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Please help me in this. I need to create a layout using percentage widths. I have a wrapper that is 100% width.

Now I have a DIV (the main wrapper.. I want to keep it at 94% width percentage.. 94% of 100% body).. okay fine

So to make this simple.

-> BODY 100% width set

--> CONTAINER 94% width

---> FIRST CHILD DIV 70% float left (70% of the CONTAINER)

---> SECOND CHILD DIV 30% float right (30% of the CONTAINER)

But I have 2 equal columns under FIRST CHILD DIV

-----> 50% and 50% percentage width

The bug is: In ie7.. the last column is displayed on bottom .. its not properly floated.. If i reduce the width to 29.9% !!! it works.. i think ie7 has bug in treating percentage widths or something.. Please clarify upon this. I hope you get the problem because the css / html is just too long.. i just hope its a common issue.. :(

Here is the CSS for this DIV .. Hope that helps :)

body {
width: 100%;
background: #fff;
text-align: center;
font-size: 12px;

#wide-primary {
background: #fff url(img/shadow1.png) repeat-x top;
position: relative;
top: -1px;

#primary {
width: 94%;
margin: 0 auto 0 auto;
text-align: left;

#features {
float: left;
width: 70%;
padding: 2% 0 0 0;

.featurebox {
float: left;
width: 48%;
padding: 0 2% 3% 0;

#lastnews {
float: right;
width: 30%;
padding: 2% 0 2% 0;
share|improve this question
It might help if you can post your CSS. – JasCav Aug 21 '09 at 3:35
Ok added it per your request – Ahmad Fouad Aug 21 '09 at 3:43
up vote 46 down vote accepted

The problem is sub-pixel rounding. When you are designing with percentages there will be times that the math doesn't result in full pixels (70% of 721px is 504.7px). 721 is arbitrary, but using percentages you'll run into arbitrary numbers. There's no avoiding that. Most browsers figure out a rounding solution for you that doesn't break the layout. IE7 (and older) simply round up. Rounding up, your container width at 721px will include one box at 505px and another at 217px for a total of 722px - more than 100%. At that point IE decides the second box can't fit and drops it below.

There are various solutions depending on your situation. Nicole Sullivan has an interesting solution based on using 'overflow: hidden;' on your last column rather than a float/width combination. I use it when I can. Check it out here:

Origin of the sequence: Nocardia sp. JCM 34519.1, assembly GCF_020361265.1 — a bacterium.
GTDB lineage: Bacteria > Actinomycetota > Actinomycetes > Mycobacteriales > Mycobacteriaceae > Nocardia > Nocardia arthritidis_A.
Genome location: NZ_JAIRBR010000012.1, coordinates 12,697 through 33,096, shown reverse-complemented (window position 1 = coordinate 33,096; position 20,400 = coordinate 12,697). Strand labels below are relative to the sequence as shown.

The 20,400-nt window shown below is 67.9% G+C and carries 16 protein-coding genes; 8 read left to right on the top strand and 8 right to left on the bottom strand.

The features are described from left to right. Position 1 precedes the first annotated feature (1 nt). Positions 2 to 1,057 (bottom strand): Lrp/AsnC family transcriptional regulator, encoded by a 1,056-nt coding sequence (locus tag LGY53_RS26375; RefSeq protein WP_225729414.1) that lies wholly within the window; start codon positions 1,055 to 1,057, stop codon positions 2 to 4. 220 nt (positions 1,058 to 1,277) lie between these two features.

The other solution that I've found when 'overflow' just wont cut it is to add a small negative margin to the last element in a row. If you are floating left, add a several pixel negative margin on the right. Floating right, add it to the left. I haven't run into any negative effects from that (though I'd be glad to hear if others do).

Hope that helps. Cheers.

share|improve this answer
It helps a lot. Made a lot of confusion clear... but one question remains in my mind now. In your opinion; how many negative pixels margin is safe to add? (and I mean cross-browser compatibility) – Ahmad Fouad Aug 21 '09 at 10:50
Sorry to say I'm still exploring that. In my experience you never need more than a few pixels to clean up IE (depending on the number of columns), and why go overboard? I haven't seen any cross-browser issues yet, but I also prefer hiding it from browsers that don't need it - for safety. You can do that either in an IE specific stylesheet called with conditional comments, or by adding a hash at the start of the declaration (if you prefer hacks - I don't) like such: #margin-right: -3px; – Miriam Suzanne Aug 21 '09 at 17:27

Here is the simple solution for this:

div {
*min-width: 100%;

tested in IE7.

share|improve this answer
I used this in a conditional stylesheet for IE7 with the regular "min-width" notation (without the asterisk). Worked great, thanks. – Weboide Jul 26 '12 at 18:43
Really help full. thank you very much – Muhammed Athimannil Sep 12 '12 at 15:07
It's not recommended to use the * in a CSS rule because -> stackoverflow.com/questions/4563651/… Instead you should use IE conditionals to add a specific class for the IE version that you want to modify. – Mido Aug 13 '13 at 2:54

This is what i am using to fix that problem on IE 7.

<!--[if IE 7]>
        body {
        padding:0 1% 0 0;
share|improve this answer

Try the following:

div {
    width: 100%;
    *overflow: auto;

It works well in IE7.

share|improve this answer

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